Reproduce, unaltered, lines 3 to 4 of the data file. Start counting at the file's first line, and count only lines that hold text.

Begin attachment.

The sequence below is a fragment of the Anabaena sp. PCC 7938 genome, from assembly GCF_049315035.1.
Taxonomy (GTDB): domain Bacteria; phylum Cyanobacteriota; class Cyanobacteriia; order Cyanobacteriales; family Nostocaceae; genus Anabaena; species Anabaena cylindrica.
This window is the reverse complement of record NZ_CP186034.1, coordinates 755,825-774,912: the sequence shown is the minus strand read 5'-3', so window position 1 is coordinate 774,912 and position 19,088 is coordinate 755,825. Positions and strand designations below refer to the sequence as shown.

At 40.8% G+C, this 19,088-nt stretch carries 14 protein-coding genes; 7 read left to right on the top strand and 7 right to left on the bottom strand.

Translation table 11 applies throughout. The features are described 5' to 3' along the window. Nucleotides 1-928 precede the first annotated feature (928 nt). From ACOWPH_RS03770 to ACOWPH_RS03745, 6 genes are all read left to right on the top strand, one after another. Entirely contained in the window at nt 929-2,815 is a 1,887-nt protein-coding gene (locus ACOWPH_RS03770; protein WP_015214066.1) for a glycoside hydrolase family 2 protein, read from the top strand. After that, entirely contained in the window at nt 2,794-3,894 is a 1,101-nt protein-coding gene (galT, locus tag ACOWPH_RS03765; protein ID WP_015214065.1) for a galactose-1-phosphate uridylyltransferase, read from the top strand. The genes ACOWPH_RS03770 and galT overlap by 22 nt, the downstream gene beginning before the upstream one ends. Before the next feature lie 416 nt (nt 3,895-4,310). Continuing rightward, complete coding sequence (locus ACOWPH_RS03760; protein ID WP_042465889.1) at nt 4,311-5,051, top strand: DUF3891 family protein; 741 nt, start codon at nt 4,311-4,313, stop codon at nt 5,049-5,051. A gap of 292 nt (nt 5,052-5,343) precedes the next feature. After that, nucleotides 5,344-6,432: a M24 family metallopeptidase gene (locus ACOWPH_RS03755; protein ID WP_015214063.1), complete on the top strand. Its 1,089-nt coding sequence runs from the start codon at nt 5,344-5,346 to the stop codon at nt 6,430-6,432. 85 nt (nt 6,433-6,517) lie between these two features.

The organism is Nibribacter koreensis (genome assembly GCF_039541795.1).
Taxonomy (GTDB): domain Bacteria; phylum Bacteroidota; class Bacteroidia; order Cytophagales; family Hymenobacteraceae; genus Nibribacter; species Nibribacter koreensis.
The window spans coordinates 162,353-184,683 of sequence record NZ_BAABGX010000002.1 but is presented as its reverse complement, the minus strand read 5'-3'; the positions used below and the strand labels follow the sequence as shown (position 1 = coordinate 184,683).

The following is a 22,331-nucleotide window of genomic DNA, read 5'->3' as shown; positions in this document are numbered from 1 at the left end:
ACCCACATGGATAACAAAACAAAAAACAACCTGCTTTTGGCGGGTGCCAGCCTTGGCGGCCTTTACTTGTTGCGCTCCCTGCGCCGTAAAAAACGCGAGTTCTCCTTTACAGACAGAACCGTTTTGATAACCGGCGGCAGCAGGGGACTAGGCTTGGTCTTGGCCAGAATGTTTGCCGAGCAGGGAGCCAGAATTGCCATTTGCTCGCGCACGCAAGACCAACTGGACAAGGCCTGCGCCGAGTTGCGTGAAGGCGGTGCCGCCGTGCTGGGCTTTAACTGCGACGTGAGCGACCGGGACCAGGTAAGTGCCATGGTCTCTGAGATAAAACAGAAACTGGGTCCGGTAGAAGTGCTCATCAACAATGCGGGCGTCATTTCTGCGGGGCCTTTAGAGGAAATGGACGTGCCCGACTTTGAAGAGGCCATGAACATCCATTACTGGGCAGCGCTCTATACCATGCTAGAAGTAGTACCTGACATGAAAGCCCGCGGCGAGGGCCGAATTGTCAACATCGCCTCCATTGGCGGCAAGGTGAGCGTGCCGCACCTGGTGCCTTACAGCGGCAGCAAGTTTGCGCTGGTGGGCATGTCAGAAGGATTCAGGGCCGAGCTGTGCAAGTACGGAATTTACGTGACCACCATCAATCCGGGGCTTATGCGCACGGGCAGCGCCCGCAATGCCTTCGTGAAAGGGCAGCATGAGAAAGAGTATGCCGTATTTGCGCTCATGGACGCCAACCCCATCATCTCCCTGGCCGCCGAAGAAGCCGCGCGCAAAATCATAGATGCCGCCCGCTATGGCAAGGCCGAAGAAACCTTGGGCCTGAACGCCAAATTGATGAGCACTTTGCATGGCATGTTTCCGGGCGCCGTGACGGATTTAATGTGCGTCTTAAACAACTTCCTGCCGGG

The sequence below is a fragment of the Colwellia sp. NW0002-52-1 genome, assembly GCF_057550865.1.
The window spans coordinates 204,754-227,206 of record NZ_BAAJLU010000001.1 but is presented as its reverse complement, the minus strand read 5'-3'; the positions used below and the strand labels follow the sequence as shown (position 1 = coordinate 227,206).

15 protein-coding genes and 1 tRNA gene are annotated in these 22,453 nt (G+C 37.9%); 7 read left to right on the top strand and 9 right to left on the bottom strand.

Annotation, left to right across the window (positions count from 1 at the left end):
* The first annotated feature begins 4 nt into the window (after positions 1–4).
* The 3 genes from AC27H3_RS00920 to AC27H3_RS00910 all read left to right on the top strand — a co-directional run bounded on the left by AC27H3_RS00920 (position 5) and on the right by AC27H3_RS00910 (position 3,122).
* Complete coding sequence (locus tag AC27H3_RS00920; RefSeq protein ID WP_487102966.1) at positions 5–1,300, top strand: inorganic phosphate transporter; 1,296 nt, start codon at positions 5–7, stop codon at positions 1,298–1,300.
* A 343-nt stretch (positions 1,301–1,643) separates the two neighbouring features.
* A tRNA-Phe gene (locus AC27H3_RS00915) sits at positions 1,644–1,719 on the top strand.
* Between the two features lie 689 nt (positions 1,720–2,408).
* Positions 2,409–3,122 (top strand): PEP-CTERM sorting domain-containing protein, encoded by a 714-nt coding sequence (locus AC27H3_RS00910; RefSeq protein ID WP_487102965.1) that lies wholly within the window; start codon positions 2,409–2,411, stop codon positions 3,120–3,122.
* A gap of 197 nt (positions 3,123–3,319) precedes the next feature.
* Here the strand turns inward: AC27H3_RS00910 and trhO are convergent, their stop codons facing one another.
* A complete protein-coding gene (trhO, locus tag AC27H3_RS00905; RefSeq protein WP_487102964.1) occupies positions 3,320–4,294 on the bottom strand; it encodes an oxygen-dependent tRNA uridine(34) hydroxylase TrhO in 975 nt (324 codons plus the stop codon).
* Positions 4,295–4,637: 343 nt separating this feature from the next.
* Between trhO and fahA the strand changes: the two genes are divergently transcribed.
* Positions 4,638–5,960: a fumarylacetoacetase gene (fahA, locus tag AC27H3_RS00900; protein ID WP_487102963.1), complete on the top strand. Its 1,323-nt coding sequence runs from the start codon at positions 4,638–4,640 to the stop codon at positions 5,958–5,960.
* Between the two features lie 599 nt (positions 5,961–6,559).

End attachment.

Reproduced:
This window is the reverse complement of record NZ_CP186034.1, coordinates 755,825-774,912: the sequence shown is the minus strand read 5'-3', so window position 1 is coordinate 774,912 and position 19,088 is coordinate 755,825. Positions and strand designations below refer to the sequence as shown.

At 40.8% G+C, this 19,088-nt stretch carries 14 protein-coding genes; 7 read left to right on the top strand and 7 right to left on the bottom strand.